The next two examples are from the same film, and I’d wager were shot on video tape! The first was a nighttime scene set during the war which was very hard to work with, as the light was intermittent thus there was no stability in the brightness or colour. Again, it was more about making the colours look more natural:


Clip number two from this film was shot indoors and whilst it looks alright, it is in fact lacking in contrast and everything is washed together by the light, perhaps a casualty of being passed through various different formats over the years. Being darker and less saturated brings out the “true” colours of the yellow jumper and the grey carpet:


Another very challenging older clip that was shot outdoors where the light reflecting off the snowy landscapes turned everything white! The orange and teal LUT gives the sky a refreshing blue tint as opposed to the pale mauve in the original to compliment the renewed sense of definition of the foreground objects:


Finally, the hardest clip of them all. Like the snow in the previous example, the location of the workshop dictates the lighting of the clip along with the age of the footage and the medium it was filmed on. As you can see, everything is bathed in green robbing the individual elements of their own colours and the picture of its depth. A lot of fiddling was involved in getting the exposure and definition right whilst our favourite LUT also needed some twiddling to restore the original colours to their former glory:



Now, I’m not going to say that these are by far the most perfect examples of what colour grading can do but I learned a heck of a lot in doing this and given my lack of experience and the quality and age of the clips, I am content with the results, and I hope this has been informative for you too.

So, next time you have a clip that looks a bit off or needs some tidying up, take a look at John’s tutorial on colour correction and, if your editor allows it, get some LUTs and make your old clips or your new footage look like a million dollars! There are plenty of further tutorials online about LUTs and colour grading so look them up and give it a go yourself!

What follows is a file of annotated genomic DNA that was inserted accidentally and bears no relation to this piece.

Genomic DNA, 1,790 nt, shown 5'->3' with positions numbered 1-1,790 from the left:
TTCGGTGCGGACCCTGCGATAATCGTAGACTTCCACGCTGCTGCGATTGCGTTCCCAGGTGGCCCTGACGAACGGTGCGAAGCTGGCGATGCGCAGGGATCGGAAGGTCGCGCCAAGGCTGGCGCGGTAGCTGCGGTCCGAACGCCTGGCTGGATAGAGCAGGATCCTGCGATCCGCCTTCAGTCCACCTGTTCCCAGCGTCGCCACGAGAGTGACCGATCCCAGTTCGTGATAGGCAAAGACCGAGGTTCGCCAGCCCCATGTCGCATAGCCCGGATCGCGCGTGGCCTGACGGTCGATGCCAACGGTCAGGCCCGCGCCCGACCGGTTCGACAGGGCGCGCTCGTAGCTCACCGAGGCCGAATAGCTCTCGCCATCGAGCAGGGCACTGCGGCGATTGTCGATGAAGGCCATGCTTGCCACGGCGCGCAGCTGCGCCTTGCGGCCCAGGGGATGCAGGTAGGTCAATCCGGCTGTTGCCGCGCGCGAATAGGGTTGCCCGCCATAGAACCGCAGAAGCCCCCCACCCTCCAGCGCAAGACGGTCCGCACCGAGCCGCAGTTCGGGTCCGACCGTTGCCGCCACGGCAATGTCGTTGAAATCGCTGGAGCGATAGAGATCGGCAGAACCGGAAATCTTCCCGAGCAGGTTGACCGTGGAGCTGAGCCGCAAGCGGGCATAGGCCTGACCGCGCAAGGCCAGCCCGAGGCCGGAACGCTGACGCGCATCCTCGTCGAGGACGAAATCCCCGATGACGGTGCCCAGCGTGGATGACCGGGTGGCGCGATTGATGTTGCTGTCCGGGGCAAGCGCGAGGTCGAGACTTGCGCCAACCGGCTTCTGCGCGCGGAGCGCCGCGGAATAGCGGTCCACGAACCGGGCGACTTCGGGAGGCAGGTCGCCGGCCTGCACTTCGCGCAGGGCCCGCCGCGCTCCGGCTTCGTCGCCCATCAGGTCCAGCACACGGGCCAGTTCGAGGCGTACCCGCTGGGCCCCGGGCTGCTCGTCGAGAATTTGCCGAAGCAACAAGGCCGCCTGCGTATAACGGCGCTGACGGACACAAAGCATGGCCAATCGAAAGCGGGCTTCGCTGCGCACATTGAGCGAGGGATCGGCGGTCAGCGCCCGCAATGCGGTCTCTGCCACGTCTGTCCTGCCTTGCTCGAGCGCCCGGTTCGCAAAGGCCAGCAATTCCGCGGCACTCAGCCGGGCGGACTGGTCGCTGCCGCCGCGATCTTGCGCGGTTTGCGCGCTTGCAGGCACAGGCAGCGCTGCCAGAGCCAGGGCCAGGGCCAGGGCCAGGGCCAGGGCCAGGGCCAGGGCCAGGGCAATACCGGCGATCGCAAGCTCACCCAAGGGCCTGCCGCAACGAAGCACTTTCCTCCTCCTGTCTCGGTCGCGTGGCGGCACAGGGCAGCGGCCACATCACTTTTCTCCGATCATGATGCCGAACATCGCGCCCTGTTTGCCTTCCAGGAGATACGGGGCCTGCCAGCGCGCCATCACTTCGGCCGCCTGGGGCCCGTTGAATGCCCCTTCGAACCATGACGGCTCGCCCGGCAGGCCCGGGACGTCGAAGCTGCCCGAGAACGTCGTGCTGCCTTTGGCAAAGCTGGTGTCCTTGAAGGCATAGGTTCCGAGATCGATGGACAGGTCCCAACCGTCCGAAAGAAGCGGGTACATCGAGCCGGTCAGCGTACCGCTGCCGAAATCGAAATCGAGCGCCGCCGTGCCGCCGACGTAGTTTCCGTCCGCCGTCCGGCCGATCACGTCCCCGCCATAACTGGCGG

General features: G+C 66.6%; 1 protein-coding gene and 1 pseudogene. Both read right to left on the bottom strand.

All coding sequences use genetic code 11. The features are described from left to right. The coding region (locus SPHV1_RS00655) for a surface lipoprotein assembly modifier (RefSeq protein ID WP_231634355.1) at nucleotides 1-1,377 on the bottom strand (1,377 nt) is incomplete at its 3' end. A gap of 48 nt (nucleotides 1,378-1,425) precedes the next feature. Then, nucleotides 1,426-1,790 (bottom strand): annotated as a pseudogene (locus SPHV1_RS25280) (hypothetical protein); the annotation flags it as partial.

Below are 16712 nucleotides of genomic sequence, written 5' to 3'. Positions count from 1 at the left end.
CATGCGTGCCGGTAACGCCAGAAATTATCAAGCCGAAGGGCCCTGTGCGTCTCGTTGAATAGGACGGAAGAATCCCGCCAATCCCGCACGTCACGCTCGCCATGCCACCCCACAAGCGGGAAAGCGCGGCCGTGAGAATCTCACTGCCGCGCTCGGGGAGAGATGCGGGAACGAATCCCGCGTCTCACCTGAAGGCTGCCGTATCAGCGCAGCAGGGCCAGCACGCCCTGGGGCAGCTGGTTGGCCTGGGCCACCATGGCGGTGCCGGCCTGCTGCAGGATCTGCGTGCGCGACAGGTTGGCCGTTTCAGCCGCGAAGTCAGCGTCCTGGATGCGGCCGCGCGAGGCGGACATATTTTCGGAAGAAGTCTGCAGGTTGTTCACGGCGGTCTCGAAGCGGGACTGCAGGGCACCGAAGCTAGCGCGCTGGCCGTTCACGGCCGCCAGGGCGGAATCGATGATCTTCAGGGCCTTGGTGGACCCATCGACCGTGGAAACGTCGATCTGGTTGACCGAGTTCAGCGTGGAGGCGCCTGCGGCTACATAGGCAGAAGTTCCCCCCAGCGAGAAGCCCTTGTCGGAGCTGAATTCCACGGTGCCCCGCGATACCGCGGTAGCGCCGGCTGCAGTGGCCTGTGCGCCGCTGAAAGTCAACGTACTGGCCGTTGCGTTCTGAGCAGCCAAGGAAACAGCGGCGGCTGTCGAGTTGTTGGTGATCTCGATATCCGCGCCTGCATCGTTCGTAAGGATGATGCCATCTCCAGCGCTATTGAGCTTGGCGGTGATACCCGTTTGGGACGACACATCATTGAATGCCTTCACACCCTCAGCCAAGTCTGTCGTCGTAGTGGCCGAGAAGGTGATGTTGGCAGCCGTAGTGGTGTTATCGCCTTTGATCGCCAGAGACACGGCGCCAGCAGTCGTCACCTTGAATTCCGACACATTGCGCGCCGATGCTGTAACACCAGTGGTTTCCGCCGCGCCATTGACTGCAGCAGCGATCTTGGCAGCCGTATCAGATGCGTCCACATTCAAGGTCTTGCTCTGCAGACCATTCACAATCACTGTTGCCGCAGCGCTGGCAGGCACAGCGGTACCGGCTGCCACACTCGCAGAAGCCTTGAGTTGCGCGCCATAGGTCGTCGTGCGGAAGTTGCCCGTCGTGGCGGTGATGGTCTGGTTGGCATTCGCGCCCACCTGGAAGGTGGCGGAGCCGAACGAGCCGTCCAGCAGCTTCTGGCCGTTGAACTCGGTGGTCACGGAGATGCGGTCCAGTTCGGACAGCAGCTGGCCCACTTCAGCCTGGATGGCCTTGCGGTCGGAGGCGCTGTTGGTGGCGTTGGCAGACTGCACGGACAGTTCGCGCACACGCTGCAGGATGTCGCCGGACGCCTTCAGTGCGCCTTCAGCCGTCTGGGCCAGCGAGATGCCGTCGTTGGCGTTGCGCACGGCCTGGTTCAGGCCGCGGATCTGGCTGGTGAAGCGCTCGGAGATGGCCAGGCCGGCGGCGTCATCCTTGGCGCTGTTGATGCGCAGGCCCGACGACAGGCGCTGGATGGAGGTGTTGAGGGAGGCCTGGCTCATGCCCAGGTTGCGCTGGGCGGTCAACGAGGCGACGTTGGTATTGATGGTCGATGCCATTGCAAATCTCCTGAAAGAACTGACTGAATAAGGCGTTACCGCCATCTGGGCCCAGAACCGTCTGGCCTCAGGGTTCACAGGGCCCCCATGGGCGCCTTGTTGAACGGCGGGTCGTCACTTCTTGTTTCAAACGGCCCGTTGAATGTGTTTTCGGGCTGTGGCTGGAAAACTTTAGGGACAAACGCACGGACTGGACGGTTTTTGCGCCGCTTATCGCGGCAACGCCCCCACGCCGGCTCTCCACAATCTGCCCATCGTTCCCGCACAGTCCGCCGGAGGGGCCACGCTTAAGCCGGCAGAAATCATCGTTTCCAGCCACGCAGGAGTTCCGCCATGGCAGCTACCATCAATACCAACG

Thanks for reading.




You lucky people as Tommy Trinder used to say. We have a second Workshop evening planned for you this week to help improve your filmmaking skills.

Jim Morton-Robertson returns to the presenter’s podium, joined this time by John Epton for a session concerning an overlooked part of the post-production process for amateur filmmakers, Colour Correction/Grading.

There is a difference between the two and if you aren’t already aware of this then Jim and John will explain to us in detail what they are and how to go about applying it to you films with live demonstrations.  John already has three clips and images sent to him by club members to use in these practical showcases but the offer is still open to anyone else who has a problem clip or images that would like to see improved.

Please use the FILEZILLA service to send your clips to John or bring them with you on the night; if you choose the latter it is preferred to be on USB stick, and we ask that you please let us know by replying below so we have enough to fit your clip, otherwise if we end up with a surfeit of clips some of you will go home disappointed.

Also, ahead of the AGM on the 17th, please ensure to bring in your completed nomination forms for the committee election if you have one.

I’m sure John and Jim will be tickled pink to see plenty of keen and green faces on Tuesday for this session, so don’t leave them feeling blue or red faced by being yellow and staying away, leaving a black mark against your name!